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Thousands of military reservists have been called to active duty in the past several years, leaving their civilian jobs for months or even years. A 1994 law called the Uniformed Services Employment and Reemployment Rights Act (USERRA) applies to virtually all employers and gives reservists and other service members a wide range of job protections.
Q: What types of military service are covered by USERRA?
A: USERRA’s definition of “uniformed services” includes the Army, Navy, Marine Corps, Air Force, Coast Guard, National Guard, and others. Active duty, reserve duty, and required training activities are covered, even if the employees volunteer for duty. USERRA does not apply to service members who are dishonorably discharged.
Q: What protections does USERRA provide for employees?
A: USERRA guarantees unpaid military leave for most employees. Although the total length of an employee’s leave is limited to five years, numerous exceptions apply.
Covered employees can keep any existing health care benefits for up to two years. If the military leave lasts more than 31 days, the employer can make the employee pay up to 102 percent of the health care premium (the extra two percent is for the employer’s administrative costs). For shorter absences, the allocation of health care costs cannot be changed.
Pension plans and other employee benefits are also covered by USERRA. For example, the United States Department of Labor takes the position that time spent on military leave counts toward eligibility for benefits under the Family and Medical Leave Act (FMLA). (The FMLA allows covered employees to take extended leave from work for such reasons as childbirth or serious illness.)
When an employee’s military service ends, he or she is generally entitled to prompt re-employment. Certain narrow exceptions exist if re-employment is impossible, unreasonable, or would cause undue hardship to the employer.
Q: What is the “escalator principle”?
A: After World War II, the U.S. Supreme Court ruled that a returning soldier “does not step back on the seniority escalator at the point he stepped off. He steps back on at the precise point he would have occupied had he kept his position continuously during the war.” This principle has been incorporated into USERRA.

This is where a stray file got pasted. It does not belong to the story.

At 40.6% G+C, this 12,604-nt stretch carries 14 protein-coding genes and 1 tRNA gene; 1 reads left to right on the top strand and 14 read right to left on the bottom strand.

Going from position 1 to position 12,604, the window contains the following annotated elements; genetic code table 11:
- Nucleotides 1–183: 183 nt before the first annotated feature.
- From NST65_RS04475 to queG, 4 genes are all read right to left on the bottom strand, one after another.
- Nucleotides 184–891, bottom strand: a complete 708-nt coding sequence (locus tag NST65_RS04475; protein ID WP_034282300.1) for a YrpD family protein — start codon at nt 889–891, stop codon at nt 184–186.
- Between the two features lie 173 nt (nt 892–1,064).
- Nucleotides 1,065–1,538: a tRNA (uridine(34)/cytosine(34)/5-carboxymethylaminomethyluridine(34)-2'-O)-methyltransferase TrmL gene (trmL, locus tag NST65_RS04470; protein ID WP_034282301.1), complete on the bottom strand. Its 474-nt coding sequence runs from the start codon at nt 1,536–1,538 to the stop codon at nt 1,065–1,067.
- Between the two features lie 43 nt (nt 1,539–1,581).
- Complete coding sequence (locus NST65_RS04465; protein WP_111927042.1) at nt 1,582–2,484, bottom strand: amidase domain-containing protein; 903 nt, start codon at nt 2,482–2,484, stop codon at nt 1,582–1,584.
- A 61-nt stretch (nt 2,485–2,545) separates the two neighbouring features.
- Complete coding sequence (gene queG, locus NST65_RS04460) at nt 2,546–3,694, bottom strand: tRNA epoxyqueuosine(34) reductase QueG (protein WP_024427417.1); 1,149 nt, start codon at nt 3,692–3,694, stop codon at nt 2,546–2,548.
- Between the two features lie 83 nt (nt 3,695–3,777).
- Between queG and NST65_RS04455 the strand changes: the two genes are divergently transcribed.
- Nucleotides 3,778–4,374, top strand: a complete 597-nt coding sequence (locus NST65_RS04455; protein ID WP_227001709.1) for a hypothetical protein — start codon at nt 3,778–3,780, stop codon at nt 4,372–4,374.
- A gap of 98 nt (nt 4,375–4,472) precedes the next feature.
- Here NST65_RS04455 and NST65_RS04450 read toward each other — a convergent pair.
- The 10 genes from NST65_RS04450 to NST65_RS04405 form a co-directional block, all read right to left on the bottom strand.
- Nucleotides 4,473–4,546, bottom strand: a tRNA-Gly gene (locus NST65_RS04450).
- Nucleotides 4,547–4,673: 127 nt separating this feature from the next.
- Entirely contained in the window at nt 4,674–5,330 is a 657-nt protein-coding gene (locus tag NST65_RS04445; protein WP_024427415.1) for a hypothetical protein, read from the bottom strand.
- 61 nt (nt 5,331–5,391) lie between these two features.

Thus, where it is reasonably certain that an employee would have been promoted if not for the military leave, the employer may have to award that promotion (or another job with similar pay and status) when the employee comes back. Employers also must make reasonable training efforts for employees who may not be qualified for the “escalator position.”
The escalator principle does not always guarantee a promotion, however. If an employee on military leave would have been laid off along with other employees, USERRA probably does not require that person’s re employment.
Q: Does USERRA impose any obligations on employees?
A: Yes. To be eligible for leave under USERRA, the employee (or an appropriate military officer) must give advance notice to the employer. The notice may be informal and does not have to be in writing. Notice is not required where it is impossible, unreasonable, or prevented by military necessity.
Employees must return to work within a certain amount of time when their duty ends. For service of less than 31 days, the employee gets at least an eight-hour rest period but must report for work the next day. Employees serving in the military for longer periods must submit an application for re-employment within two weeks or three months, depending on the length of service. These time periods can be extended for injuries or other situations beyond an employee’s control.
In certain circumstances, employers may require documentation about a person’s military service in connection with a re-employment application.
Q: What if an employer violates USERRA?
A: USERRA can be enforced through individual lawsuits. Employees and former employees also may request an investigation by the Veterans’ Employment and Training Service (known as “VETS”), which is part of the Department of Labor.
For proven violations, employees can recover any lost pay and benefits. USERRA does not provide for punitive damages, but the employee’s actual damages can be doubled if the violation was willful. In addition, employers may be required to pay an employee’s reasonable attorney fees and other litigation expenses.
This "Law You Can Use" consumer legal information column was provided bythe Ohio State Bar Association. It was prepared by Justin D. Flamm, an attorney in the Cincinnati office of Taft Stettinius & Hollister LLP.